Change is frightening to people. You hear everyone say they love change, but the truth is that people often get comfortable in a rut. In any bureaucracy -- and remember I worked in a higher education bureaucracy for 38 years -- I’ve seen many of the same kinds of things. The key is to make everyone understand that it’s mutually beneficial to change for the better.
Connect Savannah: How does a career in higher education prepare you for a K-12 system?
Joe Buck: I retired in March after 38 years at AASU. In that time I’d say about 90 percent of our students came from the local school system. So I saw the products of that system. For ten years I taught a beginning teacher education class, and a lot of those students that I taught went into that same system.
One reason I chose to run was because I’ve been a good cheerleader for AASU and public education. I’ve talked to so many parents locally who don’t see public schools as an option. So you have parents working two and three jobs to pay that extra money for private school tuition. But there are some really, really good public schools here with outstanding teachers.
Connect Savannah: Should public schools do more to emulate private schools?
Joe Buck: I think private schools are a great option to have and certainly ought to be there. But the truth is that with any private school, they’re just responsible for taking care of one school and one set of kids.
The United States of America is the only nation in world that by virtue of our founding fathers is given the opportunity and the requirement to educate all its people. That’s who we are. That’s what this country is. Of course, that also makes it more difficult, and it’s something that makes us look for every resource.
Connect Savannah: Regardless of which of you wins, Chatham County will have a white male school board president and a white male superintendent in charge of a school district that’s nearly 70 percent black. How do you make that situation work?
Joe Buck: As it relates today to education, there’s a much larger issue than the racial makeup of school system. The issue relates to economics and income levels and those sorts of things. I can’t focus on the issue of the school system being 60/40 black and white. I know there are those who will force me to do that, but I see a larger concern for our society than race.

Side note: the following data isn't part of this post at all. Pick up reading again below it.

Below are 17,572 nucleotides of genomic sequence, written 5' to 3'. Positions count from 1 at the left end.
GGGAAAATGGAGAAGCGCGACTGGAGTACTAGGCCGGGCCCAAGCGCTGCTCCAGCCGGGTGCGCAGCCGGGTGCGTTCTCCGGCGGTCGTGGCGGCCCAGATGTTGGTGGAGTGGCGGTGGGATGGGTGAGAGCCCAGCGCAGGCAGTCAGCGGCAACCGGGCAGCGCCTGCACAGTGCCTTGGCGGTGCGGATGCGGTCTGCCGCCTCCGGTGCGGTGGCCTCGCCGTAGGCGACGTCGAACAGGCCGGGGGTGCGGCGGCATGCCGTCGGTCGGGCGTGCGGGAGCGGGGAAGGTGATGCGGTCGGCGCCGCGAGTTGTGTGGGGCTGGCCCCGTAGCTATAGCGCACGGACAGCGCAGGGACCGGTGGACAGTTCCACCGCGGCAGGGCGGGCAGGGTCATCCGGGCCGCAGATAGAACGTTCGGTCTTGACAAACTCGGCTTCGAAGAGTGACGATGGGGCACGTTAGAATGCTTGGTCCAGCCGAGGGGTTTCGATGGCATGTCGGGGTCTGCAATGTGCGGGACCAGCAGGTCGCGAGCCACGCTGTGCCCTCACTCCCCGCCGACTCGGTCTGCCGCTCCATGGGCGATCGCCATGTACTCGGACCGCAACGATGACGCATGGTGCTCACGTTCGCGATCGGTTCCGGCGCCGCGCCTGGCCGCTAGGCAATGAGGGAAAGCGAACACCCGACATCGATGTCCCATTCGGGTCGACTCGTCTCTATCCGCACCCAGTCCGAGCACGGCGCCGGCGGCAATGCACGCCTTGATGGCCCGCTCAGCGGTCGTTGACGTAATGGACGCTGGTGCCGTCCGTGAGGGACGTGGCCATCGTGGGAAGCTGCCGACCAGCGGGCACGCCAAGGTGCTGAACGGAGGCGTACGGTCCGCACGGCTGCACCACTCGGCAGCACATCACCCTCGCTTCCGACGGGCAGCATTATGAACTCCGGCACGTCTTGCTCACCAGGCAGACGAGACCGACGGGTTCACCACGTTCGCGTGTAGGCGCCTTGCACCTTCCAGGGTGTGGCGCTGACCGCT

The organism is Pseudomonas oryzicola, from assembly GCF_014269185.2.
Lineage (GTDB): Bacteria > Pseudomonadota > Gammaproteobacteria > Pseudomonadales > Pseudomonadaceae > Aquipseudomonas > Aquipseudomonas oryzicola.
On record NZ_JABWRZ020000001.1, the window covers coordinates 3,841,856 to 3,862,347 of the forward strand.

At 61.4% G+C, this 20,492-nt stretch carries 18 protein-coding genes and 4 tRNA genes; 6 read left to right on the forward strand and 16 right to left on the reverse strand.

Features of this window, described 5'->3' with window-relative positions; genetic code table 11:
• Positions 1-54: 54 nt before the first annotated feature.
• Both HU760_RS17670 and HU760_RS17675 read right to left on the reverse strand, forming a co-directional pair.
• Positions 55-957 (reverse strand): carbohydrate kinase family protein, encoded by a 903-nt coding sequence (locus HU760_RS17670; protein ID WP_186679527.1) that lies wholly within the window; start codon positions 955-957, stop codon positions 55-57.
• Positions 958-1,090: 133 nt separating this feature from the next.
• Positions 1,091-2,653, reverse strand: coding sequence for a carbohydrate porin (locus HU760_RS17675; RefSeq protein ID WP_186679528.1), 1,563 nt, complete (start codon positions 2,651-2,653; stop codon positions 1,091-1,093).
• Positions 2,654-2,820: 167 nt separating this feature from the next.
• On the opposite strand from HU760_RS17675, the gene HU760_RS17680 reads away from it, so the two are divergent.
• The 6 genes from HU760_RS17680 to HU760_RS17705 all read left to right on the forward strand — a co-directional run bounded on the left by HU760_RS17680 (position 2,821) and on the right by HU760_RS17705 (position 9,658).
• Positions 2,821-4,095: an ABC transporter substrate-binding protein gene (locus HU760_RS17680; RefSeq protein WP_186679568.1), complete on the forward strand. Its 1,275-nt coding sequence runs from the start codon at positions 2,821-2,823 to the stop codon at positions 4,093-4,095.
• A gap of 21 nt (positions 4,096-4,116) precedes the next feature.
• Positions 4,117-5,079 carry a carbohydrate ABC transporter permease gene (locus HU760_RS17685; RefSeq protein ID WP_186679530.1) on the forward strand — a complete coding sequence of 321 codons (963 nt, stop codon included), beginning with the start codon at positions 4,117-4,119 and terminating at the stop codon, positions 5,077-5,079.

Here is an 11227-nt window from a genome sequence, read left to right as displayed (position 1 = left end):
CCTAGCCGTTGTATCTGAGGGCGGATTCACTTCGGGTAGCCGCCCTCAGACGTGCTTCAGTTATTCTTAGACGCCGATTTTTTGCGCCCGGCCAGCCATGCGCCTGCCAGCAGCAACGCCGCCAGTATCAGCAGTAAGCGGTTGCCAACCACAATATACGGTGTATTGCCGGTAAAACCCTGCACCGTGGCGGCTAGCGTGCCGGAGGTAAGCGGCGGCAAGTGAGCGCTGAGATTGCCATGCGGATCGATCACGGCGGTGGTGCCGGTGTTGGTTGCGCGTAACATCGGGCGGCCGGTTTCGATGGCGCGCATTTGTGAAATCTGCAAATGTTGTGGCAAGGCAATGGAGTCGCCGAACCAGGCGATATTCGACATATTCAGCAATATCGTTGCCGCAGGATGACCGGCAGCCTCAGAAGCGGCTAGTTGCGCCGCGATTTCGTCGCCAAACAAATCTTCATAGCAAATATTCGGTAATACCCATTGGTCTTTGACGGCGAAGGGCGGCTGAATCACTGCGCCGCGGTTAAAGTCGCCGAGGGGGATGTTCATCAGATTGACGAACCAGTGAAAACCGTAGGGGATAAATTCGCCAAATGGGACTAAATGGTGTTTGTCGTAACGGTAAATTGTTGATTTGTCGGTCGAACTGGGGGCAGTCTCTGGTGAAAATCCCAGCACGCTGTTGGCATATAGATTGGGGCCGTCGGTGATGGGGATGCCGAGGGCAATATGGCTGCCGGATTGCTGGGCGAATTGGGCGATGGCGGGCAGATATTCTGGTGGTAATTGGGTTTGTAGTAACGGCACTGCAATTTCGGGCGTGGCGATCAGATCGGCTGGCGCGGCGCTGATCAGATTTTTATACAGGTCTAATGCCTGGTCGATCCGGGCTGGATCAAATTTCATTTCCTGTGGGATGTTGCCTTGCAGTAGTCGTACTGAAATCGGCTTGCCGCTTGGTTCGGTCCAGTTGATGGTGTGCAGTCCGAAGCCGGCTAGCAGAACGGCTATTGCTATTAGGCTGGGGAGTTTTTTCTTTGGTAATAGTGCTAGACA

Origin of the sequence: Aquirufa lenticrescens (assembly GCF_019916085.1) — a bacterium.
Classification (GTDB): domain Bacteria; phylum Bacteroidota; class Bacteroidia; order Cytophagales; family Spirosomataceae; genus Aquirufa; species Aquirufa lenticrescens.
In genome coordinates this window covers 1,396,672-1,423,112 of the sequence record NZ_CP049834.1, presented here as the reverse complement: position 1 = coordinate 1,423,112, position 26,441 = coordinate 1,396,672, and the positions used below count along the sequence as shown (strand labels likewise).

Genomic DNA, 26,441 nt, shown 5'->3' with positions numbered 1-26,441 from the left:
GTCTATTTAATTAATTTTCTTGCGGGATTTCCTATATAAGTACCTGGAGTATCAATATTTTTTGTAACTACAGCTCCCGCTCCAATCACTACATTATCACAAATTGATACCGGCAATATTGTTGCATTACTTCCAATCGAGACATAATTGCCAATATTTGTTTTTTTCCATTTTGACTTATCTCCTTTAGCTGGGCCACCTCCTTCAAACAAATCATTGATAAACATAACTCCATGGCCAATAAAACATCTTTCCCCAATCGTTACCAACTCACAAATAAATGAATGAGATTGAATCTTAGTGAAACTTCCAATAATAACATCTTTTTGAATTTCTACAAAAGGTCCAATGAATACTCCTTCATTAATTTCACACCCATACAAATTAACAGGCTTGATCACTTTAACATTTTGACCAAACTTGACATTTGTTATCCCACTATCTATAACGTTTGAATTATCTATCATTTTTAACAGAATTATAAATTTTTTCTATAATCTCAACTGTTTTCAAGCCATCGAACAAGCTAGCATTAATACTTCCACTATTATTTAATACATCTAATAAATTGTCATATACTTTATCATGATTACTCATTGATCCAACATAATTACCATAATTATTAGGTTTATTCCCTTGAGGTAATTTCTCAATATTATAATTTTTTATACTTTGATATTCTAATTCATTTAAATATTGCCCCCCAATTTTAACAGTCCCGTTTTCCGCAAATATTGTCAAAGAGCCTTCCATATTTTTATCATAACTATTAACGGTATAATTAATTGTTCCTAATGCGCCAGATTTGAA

Perhaps more importantly to me, the issue relates to a certain lack of assuming responsibility by adults for those children they’ve either created or inherited. As I have moved around communities and walked the neighborhoods I have told members of faith organizations that our mission field is not South America or Africa -- our mission field is outside our own front door. Things aren’t going to change for the better until we assume responsibility and realize that -- and this is going to sound funny to a lot of people -- that every child belongs to every one of us.
Your future and my future depend on young people today. But equally, if we’re not about training them to be good citizens, and learning how to be contributing citizens to society, we’re also not going to succeed.
We’re always telling parents to help their children with homework, but the schools need to have more opportunities to help parents and family members who maybe don’t know how to help with homework. Maybe Mrs. Smith doesn’t have the resources to do homework herself. Maybe that then becomes our responsibility.
And with that inevitably you hit head-on the question of kids having kids. Now, that’s way beyond the scope of the president of the school board, and I’m well aware of that. But I have built a reputation of being fair and of pulling diverse groups together. If No Child Left Behind has not done anything else, you now know that when you say ‘no child left behind’ that means not one. It’s like our superintendent says: “All means all.”
And we have to do whatever it takes. If it means we have to feed them breakfast in the morning then we’ll do that. If it means giving them the proper books on time so they can take their books home and study or go to neighborhood study center, then we’ll make sure that happens.
The other part of that is that my whole career was spent in doing exactly what I want to do now -- and that’s helping student development. At Armstrong my primary job was leadership, discipline and student government – not a whole lot different from the job of a school board president.
During the general election campaign one of the other candidates criticized me by saying I’m not a businessman. But I’ve dealt in human capital, and while that’s not in anyone’s strict interpretation of what a businessman does, it’s very important.
If I buy a TV and something’s wrong with it, I take it back to the store. But in education we don’t have that option. In education we’ve got to do it right the first time.
Joe Buck faces Hugh Golson in the Dec. 5 runoff.